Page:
Heart Murmur


What Is It?

A heart murmur is an abnormal sound made by abnormal, turbulent blood flow within the heart. Some common causes of heart murmurs include:

  • A heart valve abnormality — The heart has four valves: the aortic, mitral, tricuspid and pulmonary valves. A heart murmur can occur when any one of these valves develops one of three problems:
    • Stenosis — valve narrowing that interferes with the outflow of blood
    • Insufficiency — valve leakage
    • Regurgitation — leakage that cause a significant backflow of blood

    Many heart valve abnormalities are caused by rheumatic fever, an inflammatory illness that can follow an untreated strep throat infection.

  • Mitral valve prolapse — In this condition, the leaflets of the mitral valve fail to close properly.

  • Congenital heart problems — Congenital means the disorder was present at birth. Congenital heart problems include:
    • Septal defects — These are also known as holes in the heart. They are abnormal openings in the heart’s septum (the wall between the heart’s left and right sides).
    • Patent ductus arteriosus — Before birth, the channel between the pulmonary artery and the aorta (called the ductus arteriosus) allows blood to bypass the lungs because the fetus is not breathing. Once a child is born and his or her lungs are functioning, the ductus arteriosus normally closes. Patent ductus arteriosus occurs when blood flow through the ductus arteriosus continues after birth.

  • Endocarditis — Endocarditis is an inflammation and infection of the heart valves and endocardium, the inner lining of the heart chambers.

  • Cardiac myxoma — A myxoma is benign, soft tumor. Rarely, it can grow inside the heart and obstruct blood flow.

About 10 percent of adults and 30 percent of children (most often between ages 3 and 7) have a harmless (innocent) murmur produced by a normal heart. An innocent murmur can become more apparent if the person being examined is anxious, has a low blood count, has just finished exercising or has a fever.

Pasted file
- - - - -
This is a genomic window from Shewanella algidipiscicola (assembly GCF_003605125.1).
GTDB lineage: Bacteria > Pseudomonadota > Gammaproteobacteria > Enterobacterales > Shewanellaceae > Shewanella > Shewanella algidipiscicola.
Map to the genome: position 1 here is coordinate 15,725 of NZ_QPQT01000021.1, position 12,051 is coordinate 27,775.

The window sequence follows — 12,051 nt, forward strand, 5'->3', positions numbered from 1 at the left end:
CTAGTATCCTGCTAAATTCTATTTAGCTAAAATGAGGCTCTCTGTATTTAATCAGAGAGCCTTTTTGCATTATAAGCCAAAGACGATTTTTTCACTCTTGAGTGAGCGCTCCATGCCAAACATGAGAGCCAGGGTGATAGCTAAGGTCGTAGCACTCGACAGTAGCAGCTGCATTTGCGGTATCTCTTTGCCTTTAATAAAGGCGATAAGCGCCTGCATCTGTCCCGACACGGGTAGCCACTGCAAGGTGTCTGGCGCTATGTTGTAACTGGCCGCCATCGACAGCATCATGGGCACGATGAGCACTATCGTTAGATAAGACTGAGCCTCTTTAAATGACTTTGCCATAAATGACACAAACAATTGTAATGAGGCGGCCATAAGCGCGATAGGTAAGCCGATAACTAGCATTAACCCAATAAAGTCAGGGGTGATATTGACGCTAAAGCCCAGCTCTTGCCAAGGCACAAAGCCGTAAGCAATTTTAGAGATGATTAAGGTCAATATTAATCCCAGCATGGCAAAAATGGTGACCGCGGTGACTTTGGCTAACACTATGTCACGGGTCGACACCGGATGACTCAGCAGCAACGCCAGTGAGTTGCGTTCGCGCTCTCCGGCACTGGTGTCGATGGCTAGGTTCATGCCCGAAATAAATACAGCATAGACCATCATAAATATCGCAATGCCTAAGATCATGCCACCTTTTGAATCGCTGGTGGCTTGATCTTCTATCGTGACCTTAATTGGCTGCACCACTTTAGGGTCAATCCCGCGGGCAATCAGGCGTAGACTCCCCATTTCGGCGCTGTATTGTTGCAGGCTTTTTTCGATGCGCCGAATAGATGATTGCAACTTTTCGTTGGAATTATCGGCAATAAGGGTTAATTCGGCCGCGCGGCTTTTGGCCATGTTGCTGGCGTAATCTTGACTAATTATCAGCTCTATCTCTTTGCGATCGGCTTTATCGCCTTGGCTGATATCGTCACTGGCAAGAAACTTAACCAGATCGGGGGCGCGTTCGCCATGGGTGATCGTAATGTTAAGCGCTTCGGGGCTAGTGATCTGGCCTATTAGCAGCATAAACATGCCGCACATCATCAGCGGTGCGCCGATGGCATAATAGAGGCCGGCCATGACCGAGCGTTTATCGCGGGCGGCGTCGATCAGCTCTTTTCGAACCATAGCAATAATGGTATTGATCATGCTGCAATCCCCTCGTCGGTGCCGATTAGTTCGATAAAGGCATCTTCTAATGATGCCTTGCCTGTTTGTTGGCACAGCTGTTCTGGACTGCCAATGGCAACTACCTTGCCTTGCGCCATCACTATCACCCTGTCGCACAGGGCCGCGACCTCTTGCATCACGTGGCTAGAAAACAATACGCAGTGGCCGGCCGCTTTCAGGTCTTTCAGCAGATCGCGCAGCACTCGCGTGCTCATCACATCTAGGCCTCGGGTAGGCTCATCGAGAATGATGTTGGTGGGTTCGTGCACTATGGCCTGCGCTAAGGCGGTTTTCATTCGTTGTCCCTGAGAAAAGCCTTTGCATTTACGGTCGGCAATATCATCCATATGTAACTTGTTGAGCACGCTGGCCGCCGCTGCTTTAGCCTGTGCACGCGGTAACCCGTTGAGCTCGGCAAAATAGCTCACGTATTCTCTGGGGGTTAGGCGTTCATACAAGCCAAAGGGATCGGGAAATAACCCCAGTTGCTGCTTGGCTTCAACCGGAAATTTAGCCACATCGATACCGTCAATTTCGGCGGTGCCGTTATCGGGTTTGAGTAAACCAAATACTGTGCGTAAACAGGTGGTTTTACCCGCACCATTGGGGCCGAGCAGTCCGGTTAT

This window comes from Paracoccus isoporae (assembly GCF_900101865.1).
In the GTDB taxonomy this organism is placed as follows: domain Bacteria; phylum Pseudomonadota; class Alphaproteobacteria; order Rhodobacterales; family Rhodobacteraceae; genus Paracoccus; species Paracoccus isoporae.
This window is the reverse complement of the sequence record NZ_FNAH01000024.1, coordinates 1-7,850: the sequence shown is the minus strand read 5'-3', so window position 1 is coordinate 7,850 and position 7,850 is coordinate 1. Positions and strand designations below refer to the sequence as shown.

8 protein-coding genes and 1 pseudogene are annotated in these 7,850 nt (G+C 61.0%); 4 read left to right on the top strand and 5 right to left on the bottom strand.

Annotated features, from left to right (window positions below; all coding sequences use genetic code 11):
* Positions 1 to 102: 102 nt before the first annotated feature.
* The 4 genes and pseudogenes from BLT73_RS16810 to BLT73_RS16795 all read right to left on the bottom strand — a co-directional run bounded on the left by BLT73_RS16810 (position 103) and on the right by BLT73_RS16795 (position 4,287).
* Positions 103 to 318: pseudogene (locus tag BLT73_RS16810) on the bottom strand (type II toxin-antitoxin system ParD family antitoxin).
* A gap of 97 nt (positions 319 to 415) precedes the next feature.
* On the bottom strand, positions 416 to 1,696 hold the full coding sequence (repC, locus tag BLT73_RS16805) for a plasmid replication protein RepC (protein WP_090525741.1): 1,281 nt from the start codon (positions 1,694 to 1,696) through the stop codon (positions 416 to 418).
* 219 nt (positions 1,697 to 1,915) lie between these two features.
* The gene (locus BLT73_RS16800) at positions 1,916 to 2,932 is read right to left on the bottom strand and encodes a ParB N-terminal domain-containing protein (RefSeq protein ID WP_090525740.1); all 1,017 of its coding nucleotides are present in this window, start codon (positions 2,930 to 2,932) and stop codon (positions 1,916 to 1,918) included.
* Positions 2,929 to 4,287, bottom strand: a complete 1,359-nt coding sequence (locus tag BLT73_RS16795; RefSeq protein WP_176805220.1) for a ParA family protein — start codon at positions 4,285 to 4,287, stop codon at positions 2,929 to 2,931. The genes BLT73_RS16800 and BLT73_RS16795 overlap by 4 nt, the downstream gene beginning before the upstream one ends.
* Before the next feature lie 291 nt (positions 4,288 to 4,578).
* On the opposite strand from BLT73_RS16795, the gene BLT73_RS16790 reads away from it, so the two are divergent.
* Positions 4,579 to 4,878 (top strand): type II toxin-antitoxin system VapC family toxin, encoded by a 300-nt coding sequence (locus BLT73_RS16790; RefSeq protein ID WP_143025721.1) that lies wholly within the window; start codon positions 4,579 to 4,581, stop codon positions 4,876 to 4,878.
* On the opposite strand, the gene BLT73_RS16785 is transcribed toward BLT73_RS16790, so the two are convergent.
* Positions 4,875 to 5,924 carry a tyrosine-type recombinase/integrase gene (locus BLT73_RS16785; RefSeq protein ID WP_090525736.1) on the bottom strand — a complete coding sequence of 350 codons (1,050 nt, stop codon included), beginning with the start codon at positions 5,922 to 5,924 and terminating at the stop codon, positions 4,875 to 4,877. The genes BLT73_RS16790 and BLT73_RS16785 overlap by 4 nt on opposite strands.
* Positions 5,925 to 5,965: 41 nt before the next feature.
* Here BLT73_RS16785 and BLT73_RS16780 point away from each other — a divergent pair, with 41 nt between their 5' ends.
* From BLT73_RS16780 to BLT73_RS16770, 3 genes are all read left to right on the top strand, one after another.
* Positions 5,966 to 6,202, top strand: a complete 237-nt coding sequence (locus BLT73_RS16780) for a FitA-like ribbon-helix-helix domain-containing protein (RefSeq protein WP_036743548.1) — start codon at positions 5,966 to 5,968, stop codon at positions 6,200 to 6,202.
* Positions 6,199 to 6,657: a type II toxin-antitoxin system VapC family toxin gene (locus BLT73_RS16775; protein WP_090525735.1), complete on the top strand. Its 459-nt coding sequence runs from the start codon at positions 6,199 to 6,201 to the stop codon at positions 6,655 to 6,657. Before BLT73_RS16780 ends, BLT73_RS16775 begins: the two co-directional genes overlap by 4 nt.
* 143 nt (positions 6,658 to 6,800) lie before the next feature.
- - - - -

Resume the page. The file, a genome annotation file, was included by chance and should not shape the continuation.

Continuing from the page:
An innocent murmur does not cause any symptoms. For other types of heart murmurs, symptoms vary depending on the cause. In general, when a heart murmur significantly interferes with the heart’s ability to pump blood, you can experience one or more of the following symptoms:

  • Shortness of breath
  • Light-headedness
  • Episodes of rapid heartbeat
  • Chest pain
  • Decreased tolerance for physical exertion and, in later stages, symptoms of heart failure


Many murmurs are discovered unexpectedly when a doctor listens to someone’s heart with a stethoscope during a routine physical exam. In other cases, when someone is having symptoms of heart problems, the doctor will ask questions related to a specific type of heart ailment. For example, he or she may ask about a history of rheumatic fever because rheumatic fever is a major cause of heart-valve abnormalities. Because endocarditis can follow intravenous drug use or certain medical or dental procedures, your doctor may ask about these risk factors. If the patient is an infant, the doctor will ask whether there is a family history of congenital heart problems.

Because specific heart problems are associated with specific types of murmurs, your doctor often will make a tentative diagnosis based on your medical history, symptoms and the murmur’s distinctive sound and timing (whether the murmur occurs when the heart is pumping or resting). To confirm the diagnosis, your doctor will order diagnostic tests, which may include:

  • Electrocardiography (EKG) — This painless procedure measures the electrical activity of the heart.

  • Chest X-ray — This is used to check for an enlarged heart and for certain congenital abnormalities.

  • Echocardiography — This noninvasive test uses sound waves to create an image of the heart’s structure, including the structure of its valves.

  • Doppler echocardiography — This test is similar to echocardiography, but it creates an image of the heart’s blood flow patterns rather than its structure.